Not Your Grandma’s Square Dance

Lately we have really been enjoying dancing old-time squares with a bunch of wonderful young people at their monthly dances in Columbia.  So far, we have attended three of these dances in three different locations, depending on what space is available each time.  The next one is tentatively scheduled for April 30 (location TBA).

A young woman named Laura has been holding these dances about once a month. Early on she invited friends to come play music and dance at her house, but the dances quickly grew too large for the space.  The dance in January (the first one we attended) was held in an old warehouse downtown that used to be part of the Wabash railway station and that now holds numerous art galleries in the “catacombs” downstairs but also has a large open space perfect for dancing on the first floor. The February dance was held at an art gallery, and the March dance was held in a yoga studio. Depending on how many people show up and what the space is like, the dances each have a slightly different flavor, but they always feature live music, high energy dancing, snacks to share, and lots of smiling people.

We didn’t quite know what to expect the first time  but were delighted when we arrived to find a room filled with people in their twenties or early thirties playing music and dancing a big circle dance like they dance in Appalachia, with a series of two-couple figures (birdie in the cage, duck for the oyster, right-hand across, four-leaf clover). The young caller, Jesse, was  tall and thin and definitely looked the part of an old-time square dance caller, wearing jeans, a short-sleeved shirt, a vest, cowboy hat, and boots. The women were adorable in their boots and long western-style flounced skirts and tights. All the dancers were quite lively, skipping around the room, making percussive sounds with their feet, and the wooden floor had a nice bounce to it.

We were also happy to see several people we knew and flattered to have been invited, as we were clearly the oldest people there. Jesse called several dances and then the band played a schottische and a waltz. After that, Jim and Laura and Jesse took turns calling dances, mostly squares and an occasional big circle dance. We never had fewer than two squares on the floor and sometimes as many as four. The band kept changing in size and configuration throughout the evening. At one time, there were two fiddles, a guitar, and a mandolin. Later, there were three guitars, one fiddle, an accordian, a mando-yuk, a banjo, a washboard, and a guy playing spoons.

In between squares, we danced various couple dances. Toward the end of the evening, Jesse taught everyone how to dance the Cotton Eye Joe. Then about 10:30, several of the band members began singing songs; one of the dancers laughed and said, “The dance must be over; the guitar players are singing.”

photograph of square dancers


Dare to be Square

I’m looking forward to the next square dance at the Hallsville community center on Saturday night. John White, one of my favorite old-time fiddlers, has held these dances the second Saturday of every month for years. The schedule always follows the same format:  old-time open jam at 4:00, carry-in dinner at 6:00, and dance at 7:00.  Everyone is welcome to this family event; there is no smoking and no alcohol. Some people come mostly to play music, including several children that John has been teaching to play fiddle. Others come mostly to dance. Some neither dance nor play music but enjoy socializing. You can expect to find people of all ages at the dance, from babies to great grandparents and everyone in between.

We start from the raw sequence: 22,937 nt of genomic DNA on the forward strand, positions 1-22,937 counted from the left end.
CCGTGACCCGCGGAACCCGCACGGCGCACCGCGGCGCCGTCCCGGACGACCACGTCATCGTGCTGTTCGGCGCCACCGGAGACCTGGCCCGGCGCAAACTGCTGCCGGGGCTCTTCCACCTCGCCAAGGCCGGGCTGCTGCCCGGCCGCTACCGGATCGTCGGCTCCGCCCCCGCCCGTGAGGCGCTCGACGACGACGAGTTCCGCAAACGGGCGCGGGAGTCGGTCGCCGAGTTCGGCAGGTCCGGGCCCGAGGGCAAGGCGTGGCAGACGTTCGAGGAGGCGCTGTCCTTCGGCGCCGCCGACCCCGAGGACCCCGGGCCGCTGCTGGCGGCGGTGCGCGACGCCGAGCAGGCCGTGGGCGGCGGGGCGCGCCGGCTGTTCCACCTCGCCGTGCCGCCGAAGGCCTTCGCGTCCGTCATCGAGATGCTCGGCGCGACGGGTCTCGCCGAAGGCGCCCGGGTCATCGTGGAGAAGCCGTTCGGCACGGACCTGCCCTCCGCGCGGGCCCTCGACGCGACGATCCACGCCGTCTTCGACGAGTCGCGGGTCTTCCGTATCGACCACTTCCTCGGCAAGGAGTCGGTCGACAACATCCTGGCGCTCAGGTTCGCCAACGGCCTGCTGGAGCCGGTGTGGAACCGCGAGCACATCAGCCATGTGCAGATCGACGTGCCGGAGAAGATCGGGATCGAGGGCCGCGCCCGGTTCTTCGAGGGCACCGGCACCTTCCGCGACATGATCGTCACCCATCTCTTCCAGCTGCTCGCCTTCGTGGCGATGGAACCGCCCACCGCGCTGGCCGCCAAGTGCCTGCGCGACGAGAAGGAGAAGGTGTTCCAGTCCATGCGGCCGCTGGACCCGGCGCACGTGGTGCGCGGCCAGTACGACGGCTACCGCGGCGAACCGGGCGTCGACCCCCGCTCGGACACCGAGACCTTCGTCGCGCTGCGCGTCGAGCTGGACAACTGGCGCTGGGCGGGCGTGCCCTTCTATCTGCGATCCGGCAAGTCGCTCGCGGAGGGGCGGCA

John’s wife, a retired school teacher, always decorates the hall with seasonal items. Last month Betty brought blue tablecloths for all the tables, some with snowflake designs. The table by the door had a two-foot lighted snowman and a painted basket for donations that said “let it snow.” There were two other stuffed snowmen in wool hats and scarves on the food table and bowls of peppermints on each of the tables lining one side of the hall, where people sat to eat their potluck dinner. This time for the carry-in dinner, several people brought soups (potato soup, chicken cacciatore, chicken noodle soup, chili) and salads. There was also a delicious cherry pie and an applie pie. Betty remarked that “you just never know what people will bring,” saying “that’s what make it so fun.” This month I am sure Betty will have the place decked out with pink and red and white Valentines.

We arrived after most people had sat down to eat and some were going through the line for second helpings. A couple of the musicians were still sitting close together in folding chairs at the end of the hall farthest from the kitchen, facing each other, playing tunes while everyone else ate. The hall was packed, even though some of the regulars weren’t there, including several of the home-school families who usually come. There were some newcomers and some people we hadn’t seen for a while, including our friend Musial, whose wife had died suddenly of an aneurism shortly after Christmas. He told me he had decided to come because he knew it would feel good to be with friends, even though he didn’t feel like playing his keyboard.

It seemed at first that there weren’t as many children as usual, and it took a little while after dinner to get the Virginia Reel started, but we still ended up with two lines. During dinner, one of the little girls came up to Jim and asked if they could clog, so before lining people up for the Virginia Reel, he got his clogging students up to practice the routine they learned last year. After the Virginia Reel, Jim asked people to find a partner and form a circle, and he taught them some Appalachian square dance figures (i.e., right hands across, birdie in the cage, duck for the oyster), which was great fun. Then we formed a couple of squares, with Jim calling one and Laura calling the other. At one point in the evening we had three squares going at the same time (two in the main hall and one back by the kitchen); Willie called the third one.